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Stainless steel in coastal areas

Stainless steel is a steel alloy with a 10.5% minimum chromium content.  In comparison to carbon steel, stainless steel does not need any surface treatment to bear environmental agents.

Stainless steel is highly appreciated in architecture, architects specify the use of stainless steel due to its excellent resistance to corrosion and aesthetic qualities.  The nature of this metal and its behaviour against corrosion make it ideal for outdoor applications, however it must be taken into account the right selection of the appropriate grade to avoid fissures and corrosion.

Stainless steel is a family of more than one hundred metallic alloys.  Their common feature is that they have a maximum carbon content of 1.2% and a minimum chromium content of 10.5%.  Within this family of grades, there are different degrees of corrosion resistance to various media from the very mild conditions in the interior of office buildings to the more corrosive conditions prevailing in an external marine environment.

More than 90% of all building applications can be covered with just a a handful of grades.  The most popular alloy is the one called "asustenitic" which are mainly Nickel and Chromium alloys and are not magnetic when supplied.  Among the different grades of them we are going to talk about the standard 1.4301 and 1.4401, the latter usually used in coastal areas.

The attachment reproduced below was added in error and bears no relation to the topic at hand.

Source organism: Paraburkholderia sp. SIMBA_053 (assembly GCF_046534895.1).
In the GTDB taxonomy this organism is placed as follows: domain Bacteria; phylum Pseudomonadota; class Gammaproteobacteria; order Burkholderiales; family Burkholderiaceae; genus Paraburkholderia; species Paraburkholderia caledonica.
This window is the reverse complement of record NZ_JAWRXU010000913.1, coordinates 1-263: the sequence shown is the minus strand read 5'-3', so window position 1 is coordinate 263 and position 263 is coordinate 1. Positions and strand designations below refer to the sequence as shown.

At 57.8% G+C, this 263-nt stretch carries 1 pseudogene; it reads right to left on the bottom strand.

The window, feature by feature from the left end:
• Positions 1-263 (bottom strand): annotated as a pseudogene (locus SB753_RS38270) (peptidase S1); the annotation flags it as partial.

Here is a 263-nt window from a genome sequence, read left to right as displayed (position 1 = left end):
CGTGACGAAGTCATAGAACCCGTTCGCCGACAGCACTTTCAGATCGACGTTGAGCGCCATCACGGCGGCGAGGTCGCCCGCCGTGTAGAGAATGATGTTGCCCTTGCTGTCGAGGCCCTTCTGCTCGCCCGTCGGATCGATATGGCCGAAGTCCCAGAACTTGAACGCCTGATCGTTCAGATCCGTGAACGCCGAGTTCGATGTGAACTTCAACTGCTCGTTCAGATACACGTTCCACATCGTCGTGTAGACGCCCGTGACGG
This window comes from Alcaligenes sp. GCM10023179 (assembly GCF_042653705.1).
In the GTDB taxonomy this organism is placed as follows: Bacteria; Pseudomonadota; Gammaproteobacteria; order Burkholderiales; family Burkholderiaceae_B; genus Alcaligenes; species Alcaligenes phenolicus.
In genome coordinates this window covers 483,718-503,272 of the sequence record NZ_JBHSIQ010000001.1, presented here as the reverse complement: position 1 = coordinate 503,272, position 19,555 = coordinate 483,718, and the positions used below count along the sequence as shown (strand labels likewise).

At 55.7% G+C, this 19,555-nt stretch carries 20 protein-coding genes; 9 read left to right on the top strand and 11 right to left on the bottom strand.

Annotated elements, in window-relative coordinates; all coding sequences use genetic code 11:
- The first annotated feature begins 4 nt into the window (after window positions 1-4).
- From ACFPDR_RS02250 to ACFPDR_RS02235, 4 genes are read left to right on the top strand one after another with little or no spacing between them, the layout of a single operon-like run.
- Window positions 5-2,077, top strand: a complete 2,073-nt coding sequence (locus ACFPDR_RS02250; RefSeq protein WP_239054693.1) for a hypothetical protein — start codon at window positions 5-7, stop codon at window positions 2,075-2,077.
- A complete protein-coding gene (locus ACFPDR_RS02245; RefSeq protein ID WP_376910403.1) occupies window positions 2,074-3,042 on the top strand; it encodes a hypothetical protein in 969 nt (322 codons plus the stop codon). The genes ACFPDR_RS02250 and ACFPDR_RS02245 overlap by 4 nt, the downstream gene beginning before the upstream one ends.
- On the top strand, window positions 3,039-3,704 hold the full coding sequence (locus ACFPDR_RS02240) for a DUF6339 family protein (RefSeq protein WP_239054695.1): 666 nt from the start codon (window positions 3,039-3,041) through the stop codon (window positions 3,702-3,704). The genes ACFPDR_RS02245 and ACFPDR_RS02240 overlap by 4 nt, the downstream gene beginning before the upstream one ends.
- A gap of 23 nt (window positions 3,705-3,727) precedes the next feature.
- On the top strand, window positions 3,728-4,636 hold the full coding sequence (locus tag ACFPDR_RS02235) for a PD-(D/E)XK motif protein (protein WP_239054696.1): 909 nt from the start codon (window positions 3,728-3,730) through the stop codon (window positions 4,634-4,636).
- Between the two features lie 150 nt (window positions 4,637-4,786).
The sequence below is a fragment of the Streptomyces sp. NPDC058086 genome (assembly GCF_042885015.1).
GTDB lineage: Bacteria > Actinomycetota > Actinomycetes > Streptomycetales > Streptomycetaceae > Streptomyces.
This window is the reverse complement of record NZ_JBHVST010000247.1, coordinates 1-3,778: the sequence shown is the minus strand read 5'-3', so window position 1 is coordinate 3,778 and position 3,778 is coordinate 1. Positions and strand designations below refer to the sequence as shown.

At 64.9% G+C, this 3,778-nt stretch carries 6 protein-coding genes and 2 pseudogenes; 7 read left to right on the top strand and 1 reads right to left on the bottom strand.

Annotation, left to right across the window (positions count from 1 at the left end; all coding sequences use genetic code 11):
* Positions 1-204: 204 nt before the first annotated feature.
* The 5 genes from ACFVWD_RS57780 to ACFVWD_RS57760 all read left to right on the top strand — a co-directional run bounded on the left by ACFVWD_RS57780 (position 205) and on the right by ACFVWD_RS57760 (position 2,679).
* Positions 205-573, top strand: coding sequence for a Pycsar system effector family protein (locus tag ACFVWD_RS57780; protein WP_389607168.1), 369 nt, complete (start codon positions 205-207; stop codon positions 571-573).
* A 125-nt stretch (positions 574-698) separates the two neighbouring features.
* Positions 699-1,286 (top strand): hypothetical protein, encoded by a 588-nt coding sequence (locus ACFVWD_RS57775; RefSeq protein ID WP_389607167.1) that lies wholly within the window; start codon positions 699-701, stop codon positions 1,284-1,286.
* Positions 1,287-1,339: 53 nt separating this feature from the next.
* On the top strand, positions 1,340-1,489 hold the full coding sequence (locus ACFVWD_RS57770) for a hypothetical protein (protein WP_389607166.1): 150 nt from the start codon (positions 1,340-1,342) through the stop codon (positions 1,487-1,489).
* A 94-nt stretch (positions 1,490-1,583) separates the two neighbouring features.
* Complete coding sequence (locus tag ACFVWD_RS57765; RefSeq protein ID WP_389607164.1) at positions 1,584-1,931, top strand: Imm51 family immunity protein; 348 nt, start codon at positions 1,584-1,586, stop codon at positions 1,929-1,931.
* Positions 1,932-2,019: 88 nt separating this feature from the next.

1.4301
By far the most popular grade is the classical alloy called 18/8 o 18/10.  This is an iron alloy with ∼18% Chromium (Cr) and  8.5 to 10% Nickel (Ni) The European standard designation according to EN 10088/1 is 1.4301, the equivalent American designation is 304. This is the usual grade for building interiors and exterior applications in a normal urban atmosphere.

1.4401

The most typical representative of this familily is grade X5CrNiMo17-12-2 / 1.4401 (with 18% Cr, 8.5 to 10% Ni and 2.5% Mo).  The molybdenum content improves its resistance to pitting corrosion.  Mo-containing stainless steel grades are suited to coastal regions where  halides (mainly chlorides) are in the air.  The American equivalent designation is 316.

 

Regarding the design of elements, it should avoid the necessity of in-situ welding procceses and it should provide space enough to reach the joint areas.

The best way to guarantee a good performance, is to choose a qualified and experienced stainless steel manufacturer.

 

To know more about “La correcta fabricación del acero inoxidable para arquitectura”  (Good fabrication in architectural stainless steel)